Hector grew out of his first car seat at about 10 months old but then he was at the time already the height of a one year old which actually is what the car seat is specified to accommodate up to. We picked the Maxi Cosi AxissFix i-size car seat after a lengthy discussion about various models to replace it. Literally from the moment Hector sat in it he’s loved it which makes car journeys a breeze. Granted the seat is at the pricier end of the spectrum but it does come complete with an Isofix base and is suitable for babies from 4 months up to 4 years which means you’re going to get your wear out of it. My favourite bit about the AxissFix has got to be the fact that it rotates 360° which means that securing Hector in the seat (facing me) is easy peasy and then I can spin him back into position for travelling.

We chose the Maxi Cosi Pebble and Isofix base. I’d read good things about it and liked the idea of the Isofix rather than using a seat belt each time. It made it a bit more spendy but I knew we could use it again for the next size up. We had the Bugaboo so got the adapters which was a dream. It was so easy to pop the car seat on to pop to shops rather than transferring baby from car seat to pram.

For the next seat we went for the Maxi-Cosi Pearl. In honesty we weren’t really sure which one to get so just chose that one! This idea worked until I had Alice a bit sooner than planned and so Molly had already moved to the next seat by this point and we had to therefore use the pebble with the seatbelt for Alice as Molly’s seat ONLY worked on the base which was a pain. It also meant we had to move the base everytime we swapped cars to travel anywhere in Edds. Very annoying.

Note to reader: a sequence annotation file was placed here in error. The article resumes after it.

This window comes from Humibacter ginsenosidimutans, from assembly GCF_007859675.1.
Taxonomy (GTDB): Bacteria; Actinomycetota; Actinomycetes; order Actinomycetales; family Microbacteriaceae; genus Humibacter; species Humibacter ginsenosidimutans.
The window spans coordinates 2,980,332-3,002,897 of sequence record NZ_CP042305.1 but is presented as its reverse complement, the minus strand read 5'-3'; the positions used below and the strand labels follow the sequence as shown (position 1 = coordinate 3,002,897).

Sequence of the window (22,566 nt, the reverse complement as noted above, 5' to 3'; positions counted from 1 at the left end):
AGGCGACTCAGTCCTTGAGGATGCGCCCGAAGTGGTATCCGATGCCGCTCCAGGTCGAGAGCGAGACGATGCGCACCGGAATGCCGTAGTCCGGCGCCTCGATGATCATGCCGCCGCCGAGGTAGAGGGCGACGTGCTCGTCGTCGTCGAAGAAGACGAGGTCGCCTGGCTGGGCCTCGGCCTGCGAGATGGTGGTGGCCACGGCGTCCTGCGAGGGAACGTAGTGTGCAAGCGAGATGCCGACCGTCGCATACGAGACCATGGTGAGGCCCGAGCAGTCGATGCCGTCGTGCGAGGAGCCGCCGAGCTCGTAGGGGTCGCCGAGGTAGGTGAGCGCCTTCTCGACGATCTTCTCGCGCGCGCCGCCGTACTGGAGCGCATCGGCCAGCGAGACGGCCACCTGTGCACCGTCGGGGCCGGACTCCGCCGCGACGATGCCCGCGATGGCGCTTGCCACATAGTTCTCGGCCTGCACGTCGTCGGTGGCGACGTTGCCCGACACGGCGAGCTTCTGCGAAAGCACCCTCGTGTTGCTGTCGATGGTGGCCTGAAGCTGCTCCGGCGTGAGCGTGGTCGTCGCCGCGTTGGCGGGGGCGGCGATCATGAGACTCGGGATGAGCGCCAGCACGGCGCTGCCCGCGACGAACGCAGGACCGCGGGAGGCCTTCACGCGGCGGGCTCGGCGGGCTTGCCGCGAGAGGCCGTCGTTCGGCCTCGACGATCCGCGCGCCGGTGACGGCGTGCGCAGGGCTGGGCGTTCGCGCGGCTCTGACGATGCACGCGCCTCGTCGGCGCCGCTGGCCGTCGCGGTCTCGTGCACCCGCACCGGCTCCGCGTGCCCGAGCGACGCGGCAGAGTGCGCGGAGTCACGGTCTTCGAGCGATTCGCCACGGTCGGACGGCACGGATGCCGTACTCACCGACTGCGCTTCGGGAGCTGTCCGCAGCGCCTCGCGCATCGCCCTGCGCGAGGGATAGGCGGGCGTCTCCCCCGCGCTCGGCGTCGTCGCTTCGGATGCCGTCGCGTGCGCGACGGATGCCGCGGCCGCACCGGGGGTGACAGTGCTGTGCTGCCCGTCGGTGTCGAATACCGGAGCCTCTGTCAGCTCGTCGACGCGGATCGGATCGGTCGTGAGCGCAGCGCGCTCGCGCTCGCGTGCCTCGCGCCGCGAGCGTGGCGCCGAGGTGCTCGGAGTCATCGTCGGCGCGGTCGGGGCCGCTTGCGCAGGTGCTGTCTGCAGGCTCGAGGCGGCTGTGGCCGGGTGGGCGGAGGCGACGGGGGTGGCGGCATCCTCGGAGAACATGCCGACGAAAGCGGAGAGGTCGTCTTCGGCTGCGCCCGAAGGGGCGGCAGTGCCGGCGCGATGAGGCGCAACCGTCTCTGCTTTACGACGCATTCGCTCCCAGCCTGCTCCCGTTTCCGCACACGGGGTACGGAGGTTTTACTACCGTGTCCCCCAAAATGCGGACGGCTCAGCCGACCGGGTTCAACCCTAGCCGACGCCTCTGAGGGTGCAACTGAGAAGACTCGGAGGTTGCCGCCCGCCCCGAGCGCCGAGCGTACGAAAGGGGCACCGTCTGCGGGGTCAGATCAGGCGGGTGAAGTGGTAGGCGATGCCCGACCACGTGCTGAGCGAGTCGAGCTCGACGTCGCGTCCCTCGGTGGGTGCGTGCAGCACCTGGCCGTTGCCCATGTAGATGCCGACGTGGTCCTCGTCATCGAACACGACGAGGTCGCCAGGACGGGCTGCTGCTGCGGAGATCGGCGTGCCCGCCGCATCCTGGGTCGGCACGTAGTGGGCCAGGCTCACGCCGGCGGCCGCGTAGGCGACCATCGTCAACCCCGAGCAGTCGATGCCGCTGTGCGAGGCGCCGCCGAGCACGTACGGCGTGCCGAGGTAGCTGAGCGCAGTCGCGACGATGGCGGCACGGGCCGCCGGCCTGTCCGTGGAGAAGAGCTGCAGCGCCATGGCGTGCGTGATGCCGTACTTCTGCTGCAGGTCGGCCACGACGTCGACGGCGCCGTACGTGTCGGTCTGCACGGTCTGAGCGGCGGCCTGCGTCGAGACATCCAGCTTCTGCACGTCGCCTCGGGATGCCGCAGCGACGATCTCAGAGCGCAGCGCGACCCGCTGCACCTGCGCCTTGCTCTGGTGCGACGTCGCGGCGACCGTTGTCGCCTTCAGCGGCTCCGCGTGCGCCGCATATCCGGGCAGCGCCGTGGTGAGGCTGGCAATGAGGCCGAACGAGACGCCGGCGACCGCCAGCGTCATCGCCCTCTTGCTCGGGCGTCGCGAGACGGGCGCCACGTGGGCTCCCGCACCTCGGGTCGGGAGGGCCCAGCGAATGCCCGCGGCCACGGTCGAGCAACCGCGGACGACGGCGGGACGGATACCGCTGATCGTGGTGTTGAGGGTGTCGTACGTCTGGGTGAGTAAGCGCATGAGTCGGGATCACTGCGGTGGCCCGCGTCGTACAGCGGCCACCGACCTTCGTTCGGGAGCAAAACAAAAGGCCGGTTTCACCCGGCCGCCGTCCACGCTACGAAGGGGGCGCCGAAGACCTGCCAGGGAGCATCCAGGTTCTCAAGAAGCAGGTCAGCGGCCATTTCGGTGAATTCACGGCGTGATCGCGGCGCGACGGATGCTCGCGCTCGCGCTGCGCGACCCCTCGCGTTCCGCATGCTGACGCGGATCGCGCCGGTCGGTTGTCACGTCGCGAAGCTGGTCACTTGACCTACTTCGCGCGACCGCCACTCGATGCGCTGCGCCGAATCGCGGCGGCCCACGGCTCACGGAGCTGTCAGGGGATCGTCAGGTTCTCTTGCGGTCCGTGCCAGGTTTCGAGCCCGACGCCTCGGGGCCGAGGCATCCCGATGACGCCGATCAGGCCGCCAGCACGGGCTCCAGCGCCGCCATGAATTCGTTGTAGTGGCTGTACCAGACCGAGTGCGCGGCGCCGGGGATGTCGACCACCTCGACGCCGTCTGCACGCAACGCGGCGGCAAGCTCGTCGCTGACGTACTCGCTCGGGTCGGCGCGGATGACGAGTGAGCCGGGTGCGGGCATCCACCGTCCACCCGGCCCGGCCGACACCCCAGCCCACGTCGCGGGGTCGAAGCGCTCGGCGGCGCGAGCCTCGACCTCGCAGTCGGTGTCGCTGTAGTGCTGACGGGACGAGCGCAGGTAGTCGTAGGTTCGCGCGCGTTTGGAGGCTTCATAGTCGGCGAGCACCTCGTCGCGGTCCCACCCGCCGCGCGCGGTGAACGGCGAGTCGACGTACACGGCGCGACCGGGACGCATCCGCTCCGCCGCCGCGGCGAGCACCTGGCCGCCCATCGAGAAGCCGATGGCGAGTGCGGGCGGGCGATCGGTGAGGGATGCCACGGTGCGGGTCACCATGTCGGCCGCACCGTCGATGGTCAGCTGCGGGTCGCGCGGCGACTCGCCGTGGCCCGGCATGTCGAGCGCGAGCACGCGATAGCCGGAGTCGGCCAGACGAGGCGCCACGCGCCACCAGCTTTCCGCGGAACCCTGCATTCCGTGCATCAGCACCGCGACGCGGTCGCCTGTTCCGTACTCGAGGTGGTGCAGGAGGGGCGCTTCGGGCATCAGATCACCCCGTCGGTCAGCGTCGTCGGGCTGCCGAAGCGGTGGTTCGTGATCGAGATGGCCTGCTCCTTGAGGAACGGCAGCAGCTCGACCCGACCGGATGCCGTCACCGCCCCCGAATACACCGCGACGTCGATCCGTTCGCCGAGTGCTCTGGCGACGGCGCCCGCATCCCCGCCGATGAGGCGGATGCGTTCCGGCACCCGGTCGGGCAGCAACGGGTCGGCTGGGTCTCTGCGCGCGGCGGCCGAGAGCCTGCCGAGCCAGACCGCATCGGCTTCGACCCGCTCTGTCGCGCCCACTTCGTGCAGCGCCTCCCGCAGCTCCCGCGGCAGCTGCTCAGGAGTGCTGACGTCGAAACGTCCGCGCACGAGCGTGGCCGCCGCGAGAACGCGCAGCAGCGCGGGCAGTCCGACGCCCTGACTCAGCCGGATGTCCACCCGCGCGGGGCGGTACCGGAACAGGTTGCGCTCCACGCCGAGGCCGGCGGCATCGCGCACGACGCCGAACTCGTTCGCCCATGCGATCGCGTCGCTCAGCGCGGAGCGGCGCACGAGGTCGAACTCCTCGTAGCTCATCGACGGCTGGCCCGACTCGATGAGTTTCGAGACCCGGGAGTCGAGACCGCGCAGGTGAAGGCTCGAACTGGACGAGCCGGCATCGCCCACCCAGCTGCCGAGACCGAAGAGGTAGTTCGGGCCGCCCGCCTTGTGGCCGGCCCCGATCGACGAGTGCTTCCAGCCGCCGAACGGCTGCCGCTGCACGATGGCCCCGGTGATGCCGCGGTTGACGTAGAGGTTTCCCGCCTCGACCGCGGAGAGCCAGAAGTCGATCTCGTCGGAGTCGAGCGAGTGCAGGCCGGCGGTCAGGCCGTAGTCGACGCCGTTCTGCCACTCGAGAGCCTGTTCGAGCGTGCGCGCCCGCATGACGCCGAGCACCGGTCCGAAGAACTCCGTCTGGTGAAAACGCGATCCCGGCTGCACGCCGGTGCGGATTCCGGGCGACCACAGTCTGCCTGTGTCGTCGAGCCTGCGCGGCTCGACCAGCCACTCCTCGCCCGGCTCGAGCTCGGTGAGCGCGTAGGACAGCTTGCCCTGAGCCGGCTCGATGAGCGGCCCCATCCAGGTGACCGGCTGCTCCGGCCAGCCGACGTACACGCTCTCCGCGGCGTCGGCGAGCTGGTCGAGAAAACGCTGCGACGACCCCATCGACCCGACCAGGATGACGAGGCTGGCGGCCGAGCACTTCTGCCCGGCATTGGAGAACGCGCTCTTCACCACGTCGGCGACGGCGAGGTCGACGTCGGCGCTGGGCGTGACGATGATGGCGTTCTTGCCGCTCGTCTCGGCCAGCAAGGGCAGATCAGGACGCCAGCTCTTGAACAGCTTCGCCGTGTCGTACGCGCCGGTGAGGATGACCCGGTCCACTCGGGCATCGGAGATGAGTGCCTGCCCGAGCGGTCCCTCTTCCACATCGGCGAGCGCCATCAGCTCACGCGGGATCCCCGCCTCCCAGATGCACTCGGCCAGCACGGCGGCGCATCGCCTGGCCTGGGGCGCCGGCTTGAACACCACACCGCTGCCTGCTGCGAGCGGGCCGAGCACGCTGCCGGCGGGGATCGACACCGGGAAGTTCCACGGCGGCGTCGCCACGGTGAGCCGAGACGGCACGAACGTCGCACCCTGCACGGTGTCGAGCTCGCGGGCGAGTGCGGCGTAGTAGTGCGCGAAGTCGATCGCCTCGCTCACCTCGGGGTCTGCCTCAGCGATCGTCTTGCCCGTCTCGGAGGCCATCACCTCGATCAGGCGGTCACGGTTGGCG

Now the girls are both in the bigger seats so Alice has the Pearl and we got Molly a Maxi-Cosi Tobi which just works with the seat belt so much easier. Molly can actually move to more of a booster seat now but we haven’t made the purchase yet. The good ones are so expensive still and she does fit in her current one. We’ve been looking at a Maxi Cosi one but suggestions welcome!

Your Purchases

As always, we’d love to know which car seats you’ve bought and why – we’re all on the look out for recommendations, Lottie, Becky & I are all thinking about the next stage seat – so we need group 1, 2 and 3 suggestions please.

And hopefully if you’re about to purchase a car seat for the first time, this will have helped to clarify things for you 🙂

And finally, please tell me I’m not the only one who was totally baffled by car seats to begin with?!?!?

Fern x